A bear market is defined as the index closing at least 20 percent down from its previous high close. There have been six bear markets for the S&P 500 over the past fifty years, according Yardeni Research. Since bear markets tend to occur about every three and a half years on average, we are a few years overdue.
Taking a look at where we are today, the US stocks are now in the longest bull market on record. Further, the S&P 500 has nearly quadrupled since bottoming on March 9, 2008. This long lasting growth feels much deserved, especially after the painful impact of the Great Recession, which began in December 2007 and lasted until June 2009. At 18 months, it was the longest of any recession since World War II, according to the Business Cycle Dating Committee of the National Bureau of Economic Research (NBER), and it is widely considered the worst contraction since the Great Depression.
While a recession in the near future may be unavoidable, the good news is that recessions don’t last forever – on average, only about a year. Still, while conditions remain positive, it’s time for a refresher on what causes recessions.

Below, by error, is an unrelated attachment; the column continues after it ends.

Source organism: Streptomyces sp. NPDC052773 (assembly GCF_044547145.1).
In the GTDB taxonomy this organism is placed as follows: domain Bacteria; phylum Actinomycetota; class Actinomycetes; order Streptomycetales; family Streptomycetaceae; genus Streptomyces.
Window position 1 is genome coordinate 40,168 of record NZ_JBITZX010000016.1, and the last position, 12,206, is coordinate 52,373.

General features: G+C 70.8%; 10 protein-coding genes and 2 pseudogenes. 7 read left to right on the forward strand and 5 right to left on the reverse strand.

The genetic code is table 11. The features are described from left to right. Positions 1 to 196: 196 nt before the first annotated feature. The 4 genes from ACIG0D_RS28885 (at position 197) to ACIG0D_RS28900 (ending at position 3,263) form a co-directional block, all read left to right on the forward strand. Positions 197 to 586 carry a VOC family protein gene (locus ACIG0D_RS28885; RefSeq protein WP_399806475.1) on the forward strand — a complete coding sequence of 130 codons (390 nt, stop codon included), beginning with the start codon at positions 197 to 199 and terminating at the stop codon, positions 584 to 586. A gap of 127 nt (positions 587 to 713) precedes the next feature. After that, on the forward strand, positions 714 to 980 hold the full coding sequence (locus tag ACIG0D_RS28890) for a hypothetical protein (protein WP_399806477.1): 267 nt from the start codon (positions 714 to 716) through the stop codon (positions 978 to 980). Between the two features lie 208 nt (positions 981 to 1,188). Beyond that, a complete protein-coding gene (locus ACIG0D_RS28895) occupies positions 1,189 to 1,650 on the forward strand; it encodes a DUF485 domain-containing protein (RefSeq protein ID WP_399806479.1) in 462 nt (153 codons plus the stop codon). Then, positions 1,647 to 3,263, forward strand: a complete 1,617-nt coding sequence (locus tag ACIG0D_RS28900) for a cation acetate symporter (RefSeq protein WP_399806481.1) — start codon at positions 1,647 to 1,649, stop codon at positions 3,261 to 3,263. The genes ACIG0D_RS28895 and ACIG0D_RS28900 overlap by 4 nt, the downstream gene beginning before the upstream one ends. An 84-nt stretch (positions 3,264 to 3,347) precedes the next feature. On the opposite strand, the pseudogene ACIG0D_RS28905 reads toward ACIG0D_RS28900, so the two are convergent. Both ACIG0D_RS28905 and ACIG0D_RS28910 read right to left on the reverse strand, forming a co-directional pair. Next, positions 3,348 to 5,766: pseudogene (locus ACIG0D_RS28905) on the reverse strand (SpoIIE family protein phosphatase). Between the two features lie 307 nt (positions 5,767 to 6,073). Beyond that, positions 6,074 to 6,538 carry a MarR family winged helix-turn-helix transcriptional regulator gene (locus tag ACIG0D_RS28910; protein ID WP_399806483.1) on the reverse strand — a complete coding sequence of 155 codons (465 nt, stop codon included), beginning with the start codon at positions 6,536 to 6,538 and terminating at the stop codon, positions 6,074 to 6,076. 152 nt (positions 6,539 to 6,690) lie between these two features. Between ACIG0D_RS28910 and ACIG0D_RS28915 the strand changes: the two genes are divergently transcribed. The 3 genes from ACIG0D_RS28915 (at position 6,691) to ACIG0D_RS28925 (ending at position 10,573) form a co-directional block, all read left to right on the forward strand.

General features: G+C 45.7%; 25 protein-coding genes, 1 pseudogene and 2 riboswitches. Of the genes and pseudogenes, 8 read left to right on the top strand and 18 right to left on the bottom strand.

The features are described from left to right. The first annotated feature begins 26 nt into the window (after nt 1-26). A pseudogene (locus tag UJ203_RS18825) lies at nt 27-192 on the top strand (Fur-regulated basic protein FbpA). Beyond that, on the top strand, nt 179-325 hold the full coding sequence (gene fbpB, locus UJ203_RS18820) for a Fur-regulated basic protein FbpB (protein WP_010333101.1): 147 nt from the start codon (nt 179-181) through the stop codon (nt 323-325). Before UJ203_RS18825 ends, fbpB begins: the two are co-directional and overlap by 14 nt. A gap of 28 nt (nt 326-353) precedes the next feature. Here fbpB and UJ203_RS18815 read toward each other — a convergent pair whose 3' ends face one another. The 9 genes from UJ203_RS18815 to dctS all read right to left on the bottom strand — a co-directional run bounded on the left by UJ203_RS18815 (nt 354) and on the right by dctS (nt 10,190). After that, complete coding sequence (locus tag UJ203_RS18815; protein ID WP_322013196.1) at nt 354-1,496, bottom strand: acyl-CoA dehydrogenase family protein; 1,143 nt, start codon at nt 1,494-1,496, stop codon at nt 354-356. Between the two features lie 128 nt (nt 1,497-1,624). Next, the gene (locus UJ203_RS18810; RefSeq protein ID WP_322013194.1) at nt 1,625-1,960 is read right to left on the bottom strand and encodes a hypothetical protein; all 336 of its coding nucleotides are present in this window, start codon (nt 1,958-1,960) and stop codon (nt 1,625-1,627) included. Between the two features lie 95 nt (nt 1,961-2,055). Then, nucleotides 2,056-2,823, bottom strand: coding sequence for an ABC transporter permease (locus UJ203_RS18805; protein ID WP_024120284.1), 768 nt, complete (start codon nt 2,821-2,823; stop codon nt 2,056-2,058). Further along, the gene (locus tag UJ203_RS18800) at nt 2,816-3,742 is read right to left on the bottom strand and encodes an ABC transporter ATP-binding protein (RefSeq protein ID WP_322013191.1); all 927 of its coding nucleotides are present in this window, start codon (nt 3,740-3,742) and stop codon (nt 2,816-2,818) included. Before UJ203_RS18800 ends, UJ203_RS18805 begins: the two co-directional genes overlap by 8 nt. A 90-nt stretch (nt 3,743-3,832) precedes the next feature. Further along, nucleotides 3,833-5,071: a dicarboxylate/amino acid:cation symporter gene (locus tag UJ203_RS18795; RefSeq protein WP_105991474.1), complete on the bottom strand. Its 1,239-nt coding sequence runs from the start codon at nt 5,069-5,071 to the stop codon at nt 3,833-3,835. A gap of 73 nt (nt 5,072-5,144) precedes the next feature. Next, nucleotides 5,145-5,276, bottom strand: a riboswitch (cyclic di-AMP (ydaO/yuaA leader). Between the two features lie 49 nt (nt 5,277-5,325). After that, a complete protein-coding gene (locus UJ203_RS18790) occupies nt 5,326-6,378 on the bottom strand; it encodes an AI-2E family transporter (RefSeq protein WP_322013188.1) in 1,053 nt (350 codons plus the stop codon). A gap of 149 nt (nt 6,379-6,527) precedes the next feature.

Since World War II, there have been three main culprits: (1) an external “shock” to the economy, such as the early 1970’s OPEC oil embargo or the first Gulf War; (2) the bursting of an asset bubble (think 2000 dot-com stock bust or the bursting of the housing and credit bubbles in 2008); or (3) an overheating economy that results in higher prices, which in turn prompts the Fed to raise interest rates. (Fun fact: most economists believe that the next recession will likely be caused by #3.)
Just because the current expansion and bull market have been ongoing for the past nine years, it does not mean that all business will come crashing down imminently. However, as investors, we need to manage our financial lives knowing that both a recession and a bear market WILL OCCUR, regardless of the exact timing.
And while these relatively good times feel virtuous, they can also breed complacency.